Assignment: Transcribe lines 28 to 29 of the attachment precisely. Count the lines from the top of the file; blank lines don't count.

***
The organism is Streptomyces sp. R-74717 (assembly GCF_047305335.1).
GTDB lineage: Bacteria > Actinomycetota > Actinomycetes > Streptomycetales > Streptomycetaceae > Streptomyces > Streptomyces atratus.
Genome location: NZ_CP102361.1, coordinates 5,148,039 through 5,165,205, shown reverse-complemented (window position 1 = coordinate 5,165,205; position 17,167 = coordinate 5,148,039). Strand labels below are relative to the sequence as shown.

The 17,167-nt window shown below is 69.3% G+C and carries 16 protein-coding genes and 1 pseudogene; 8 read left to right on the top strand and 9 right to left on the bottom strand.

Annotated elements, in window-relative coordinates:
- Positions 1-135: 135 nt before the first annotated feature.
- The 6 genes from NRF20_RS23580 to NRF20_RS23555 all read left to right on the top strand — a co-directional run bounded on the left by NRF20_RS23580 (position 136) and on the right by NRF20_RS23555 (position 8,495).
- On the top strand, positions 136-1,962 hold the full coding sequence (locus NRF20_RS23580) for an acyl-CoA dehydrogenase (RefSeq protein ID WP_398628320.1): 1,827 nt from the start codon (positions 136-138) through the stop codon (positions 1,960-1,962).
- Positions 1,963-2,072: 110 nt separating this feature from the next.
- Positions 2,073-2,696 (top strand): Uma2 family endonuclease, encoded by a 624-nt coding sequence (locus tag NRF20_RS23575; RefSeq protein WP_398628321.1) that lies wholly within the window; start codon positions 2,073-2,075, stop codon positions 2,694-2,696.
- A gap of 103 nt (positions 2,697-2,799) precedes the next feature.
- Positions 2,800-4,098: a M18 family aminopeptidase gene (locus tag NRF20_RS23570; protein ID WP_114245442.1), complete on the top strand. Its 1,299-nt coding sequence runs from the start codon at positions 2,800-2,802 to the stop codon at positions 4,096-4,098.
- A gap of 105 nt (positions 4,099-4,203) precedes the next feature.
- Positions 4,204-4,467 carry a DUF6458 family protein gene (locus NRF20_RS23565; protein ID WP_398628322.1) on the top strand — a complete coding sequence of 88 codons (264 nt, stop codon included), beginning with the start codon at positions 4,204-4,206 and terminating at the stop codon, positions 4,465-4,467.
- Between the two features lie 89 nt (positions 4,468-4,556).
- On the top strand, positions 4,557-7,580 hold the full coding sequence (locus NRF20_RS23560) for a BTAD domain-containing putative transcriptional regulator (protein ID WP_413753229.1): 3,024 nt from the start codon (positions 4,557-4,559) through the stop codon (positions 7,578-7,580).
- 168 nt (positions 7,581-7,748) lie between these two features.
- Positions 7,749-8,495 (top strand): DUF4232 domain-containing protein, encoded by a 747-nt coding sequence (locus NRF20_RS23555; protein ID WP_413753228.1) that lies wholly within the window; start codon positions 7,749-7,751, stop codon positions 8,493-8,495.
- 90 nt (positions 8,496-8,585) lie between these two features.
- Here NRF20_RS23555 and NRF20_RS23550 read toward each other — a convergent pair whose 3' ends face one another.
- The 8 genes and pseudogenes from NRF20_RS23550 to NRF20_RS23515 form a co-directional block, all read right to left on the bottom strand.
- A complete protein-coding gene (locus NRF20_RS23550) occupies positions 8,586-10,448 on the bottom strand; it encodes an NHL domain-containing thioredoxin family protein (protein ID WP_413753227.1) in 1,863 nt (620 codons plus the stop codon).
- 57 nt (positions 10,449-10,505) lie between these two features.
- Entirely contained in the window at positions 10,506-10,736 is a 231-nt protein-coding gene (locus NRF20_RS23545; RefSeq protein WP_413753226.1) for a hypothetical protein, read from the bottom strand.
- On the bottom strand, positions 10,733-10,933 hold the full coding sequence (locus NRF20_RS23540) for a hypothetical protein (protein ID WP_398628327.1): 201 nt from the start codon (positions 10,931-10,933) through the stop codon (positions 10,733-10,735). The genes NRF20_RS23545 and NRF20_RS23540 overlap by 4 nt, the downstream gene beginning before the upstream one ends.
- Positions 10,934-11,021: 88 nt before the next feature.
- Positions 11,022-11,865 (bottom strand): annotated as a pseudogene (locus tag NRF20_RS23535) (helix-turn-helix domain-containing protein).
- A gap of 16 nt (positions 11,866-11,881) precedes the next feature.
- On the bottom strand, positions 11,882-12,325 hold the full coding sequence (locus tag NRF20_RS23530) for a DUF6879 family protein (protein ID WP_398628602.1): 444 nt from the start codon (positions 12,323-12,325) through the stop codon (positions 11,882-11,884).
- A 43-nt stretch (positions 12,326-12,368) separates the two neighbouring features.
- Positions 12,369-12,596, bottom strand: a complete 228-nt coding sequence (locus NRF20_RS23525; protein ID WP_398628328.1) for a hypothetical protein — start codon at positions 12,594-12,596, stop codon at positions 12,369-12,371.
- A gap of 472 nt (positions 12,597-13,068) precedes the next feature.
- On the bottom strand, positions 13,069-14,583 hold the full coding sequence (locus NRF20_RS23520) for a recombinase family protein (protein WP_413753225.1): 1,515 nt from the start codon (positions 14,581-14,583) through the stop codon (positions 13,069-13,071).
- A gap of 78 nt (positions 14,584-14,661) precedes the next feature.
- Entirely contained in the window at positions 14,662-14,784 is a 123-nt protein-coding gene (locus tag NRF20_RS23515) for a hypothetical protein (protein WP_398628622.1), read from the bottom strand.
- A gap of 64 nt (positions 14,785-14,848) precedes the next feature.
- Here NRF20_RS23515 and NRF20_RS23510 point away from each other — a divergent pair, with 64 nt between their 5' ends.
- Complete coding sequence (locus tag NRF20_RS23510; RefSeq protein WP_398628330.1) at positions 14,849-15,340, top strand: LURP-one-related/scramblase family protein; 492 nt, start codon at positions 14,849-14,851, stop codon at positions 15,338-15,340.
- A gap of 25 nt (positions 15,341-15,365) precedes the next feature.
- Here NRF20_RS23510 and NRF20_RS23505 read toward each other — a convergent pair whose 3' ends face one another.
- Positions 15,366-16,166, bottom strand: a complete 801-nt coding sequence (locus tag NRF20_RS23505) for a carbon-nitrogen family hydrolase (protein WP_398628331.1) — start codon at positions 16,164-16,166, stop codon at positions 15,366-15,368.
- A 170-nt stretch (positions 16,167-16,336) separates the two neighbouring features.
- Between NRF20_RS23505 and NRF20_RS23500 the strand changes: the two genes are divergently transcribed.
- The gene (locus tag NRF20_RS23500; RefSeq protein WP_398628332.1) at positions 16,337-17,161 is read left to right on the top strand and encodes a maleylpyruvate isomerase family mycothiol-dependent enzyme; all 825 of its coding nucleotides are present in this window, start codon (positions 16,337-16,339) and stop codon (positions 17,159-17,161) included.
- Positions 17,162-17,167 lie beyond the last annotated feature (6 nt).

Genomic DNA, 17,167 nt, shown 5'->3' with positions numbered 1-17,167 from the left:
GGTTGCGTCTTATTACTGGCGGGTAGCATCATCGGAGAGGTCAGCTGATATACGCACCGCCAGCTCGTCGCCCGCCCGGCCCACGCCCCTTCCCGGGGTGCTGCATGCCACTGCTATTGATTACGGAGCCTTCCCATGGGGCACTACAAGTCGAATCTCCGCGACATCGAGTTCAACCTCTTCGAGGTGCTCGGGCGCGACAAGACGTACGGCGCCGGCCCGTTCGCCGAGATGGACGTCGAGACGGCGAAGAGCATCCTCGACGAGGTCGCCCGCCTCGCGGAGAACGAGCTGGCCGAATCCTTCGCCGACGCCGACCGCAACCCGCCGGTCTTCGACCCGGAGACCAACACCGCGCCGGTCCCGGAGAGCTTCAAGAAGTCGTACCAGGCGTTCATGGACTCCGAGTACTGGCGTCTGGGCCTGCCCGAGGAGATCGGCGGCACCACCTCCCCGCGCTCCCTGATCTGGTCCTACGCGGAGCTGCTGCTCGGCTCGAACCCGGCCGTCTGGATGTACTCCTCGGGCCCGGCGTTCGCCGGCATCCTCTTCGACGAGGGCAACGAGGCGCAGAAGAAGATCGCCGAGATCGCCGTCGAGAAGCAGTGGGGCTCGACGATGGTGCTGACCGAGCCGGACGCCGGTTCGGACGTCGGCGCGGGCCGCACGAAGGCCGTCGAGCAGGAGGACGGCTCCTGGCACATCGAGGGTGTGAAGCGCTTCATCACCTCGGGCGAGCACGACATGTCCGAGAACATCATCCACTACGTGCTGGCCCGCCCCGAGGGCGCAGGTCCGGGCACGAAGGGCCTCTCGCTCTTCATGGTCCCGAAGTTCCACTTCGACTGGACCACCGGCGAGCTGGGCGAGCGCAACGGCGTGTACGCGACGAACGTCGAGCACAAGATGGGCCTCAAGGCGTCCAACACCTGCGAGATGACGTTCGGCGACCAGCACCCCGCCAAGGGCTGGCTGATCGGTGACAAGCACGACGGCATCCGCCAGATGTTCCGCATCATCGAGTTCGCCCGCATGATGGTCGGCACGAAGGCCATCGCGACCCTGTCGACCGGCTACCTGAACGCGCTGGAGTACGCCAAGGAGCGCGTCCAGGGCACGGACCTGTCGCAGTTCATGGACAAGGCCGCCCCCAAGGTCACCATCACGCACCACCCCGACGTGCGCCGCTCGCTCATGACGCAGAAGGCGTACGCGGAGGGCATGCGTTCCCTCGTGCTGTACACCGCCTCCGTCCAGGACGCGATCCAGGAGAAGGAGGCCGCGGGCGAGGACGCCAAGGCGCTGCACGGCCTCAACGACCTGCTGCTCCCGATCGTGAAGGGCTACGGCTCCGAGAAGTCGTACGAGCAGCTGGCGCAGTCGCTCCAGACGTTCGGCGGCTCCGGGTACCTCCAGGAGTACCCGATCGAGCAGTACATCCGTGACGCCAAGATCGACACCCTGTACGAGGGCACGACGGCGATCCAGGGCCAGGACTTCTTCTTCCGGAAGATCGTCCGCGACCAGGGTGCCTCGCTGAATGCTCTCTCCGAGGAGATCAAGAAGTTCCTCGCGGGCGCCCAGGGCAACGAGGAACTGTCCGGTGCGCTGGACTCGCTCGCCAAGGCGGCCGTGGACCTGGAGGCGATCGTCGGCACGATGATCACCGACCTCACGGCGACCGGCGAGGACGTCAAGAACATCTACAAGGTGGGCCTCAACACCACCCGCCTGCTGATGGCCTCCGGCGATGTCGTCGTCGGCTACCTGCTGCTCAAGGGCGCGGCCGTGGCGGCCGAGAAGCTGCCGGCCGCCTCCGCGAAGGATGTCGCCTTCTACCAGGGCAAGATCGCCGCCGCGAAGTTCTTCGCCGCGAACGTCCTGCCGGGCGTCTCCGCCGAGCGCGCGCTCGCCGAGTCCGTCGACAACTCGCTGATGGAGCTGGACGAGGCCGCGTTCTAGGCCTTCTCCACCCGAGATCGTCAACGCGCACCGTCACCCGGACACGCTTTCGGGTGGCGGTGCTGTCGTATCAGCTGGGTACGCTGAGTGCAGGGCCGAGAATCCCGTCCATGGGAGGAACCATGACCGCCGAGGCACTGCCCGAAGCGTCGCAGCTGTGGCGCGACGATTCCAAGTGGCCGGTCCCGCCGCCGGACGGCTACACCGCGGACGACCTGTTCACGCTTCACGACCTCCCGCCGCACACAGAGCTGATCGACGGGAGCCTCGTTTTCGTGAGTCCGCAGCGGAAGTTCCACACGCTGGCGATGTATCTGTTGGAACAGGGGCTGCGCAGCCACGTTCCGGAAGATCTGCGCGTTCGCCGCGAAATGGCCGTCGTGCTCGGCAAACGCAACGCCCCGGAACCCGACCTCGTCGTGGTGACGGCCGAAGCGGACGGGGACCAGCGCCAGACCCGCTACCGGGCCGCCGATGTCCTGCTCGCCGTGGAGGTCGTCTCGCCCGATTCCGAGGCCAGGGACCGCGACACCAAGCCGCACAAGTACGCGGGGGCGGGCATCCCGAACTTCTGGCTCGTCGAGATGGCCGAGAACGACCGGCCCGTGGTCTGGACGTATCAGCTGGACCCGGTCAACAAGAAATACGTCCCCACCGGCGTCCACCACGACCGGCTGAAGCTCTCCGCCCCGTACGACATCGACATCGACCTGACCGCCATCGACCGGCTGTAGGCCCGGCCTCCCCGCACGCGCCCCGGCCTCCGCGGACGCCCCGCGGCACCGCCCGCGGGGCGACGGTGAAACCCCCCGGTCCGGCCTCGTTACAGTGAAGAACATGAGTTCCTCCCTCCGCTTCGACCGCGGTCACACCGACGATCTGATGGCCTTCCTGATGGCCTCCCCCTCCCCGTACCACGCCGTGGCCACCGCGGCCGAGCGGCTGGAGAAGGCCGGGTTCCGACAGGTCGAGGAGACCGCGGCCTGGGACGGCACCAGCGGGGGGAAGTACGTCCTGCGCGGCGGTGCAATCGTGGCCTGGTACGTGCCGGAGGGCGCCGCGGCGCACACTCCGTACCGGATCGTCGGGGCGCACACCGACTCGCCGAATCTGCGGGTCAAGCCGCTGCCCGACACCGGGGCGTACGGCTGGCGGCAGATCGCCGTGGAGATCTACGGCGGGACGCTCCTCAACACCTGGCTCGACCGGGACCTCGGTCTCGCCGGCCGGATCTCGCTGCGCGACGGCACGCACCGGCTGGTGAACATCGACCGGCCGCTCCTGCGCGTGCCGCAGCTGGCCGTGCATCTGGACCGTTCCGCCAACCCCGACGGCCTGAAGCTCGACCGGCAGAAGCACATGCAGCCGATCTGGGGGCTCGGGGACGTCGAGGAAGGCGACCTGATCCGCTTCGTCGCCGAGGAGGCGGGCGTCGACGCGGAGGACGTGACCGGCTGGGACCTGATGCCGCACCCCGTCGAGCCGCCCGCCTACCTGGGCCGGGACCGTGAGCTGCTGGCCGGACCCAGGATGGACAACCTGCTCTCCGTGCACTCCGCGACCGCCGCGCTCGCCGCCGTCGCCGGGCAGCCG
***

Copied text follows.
- A gap of 16 nt (positions 11,866-11,881) precedes the next feature.
- On the bottom strand, positions 11,882-12,325 hold the full coding sequence (locus tag NRF20_RS23530) for a DUF6879 family protein (protein ID WP_398628602.1): 444 nt from the start codon (positions 12,323-12,325) through the stop codon (positions 11,882-11,884).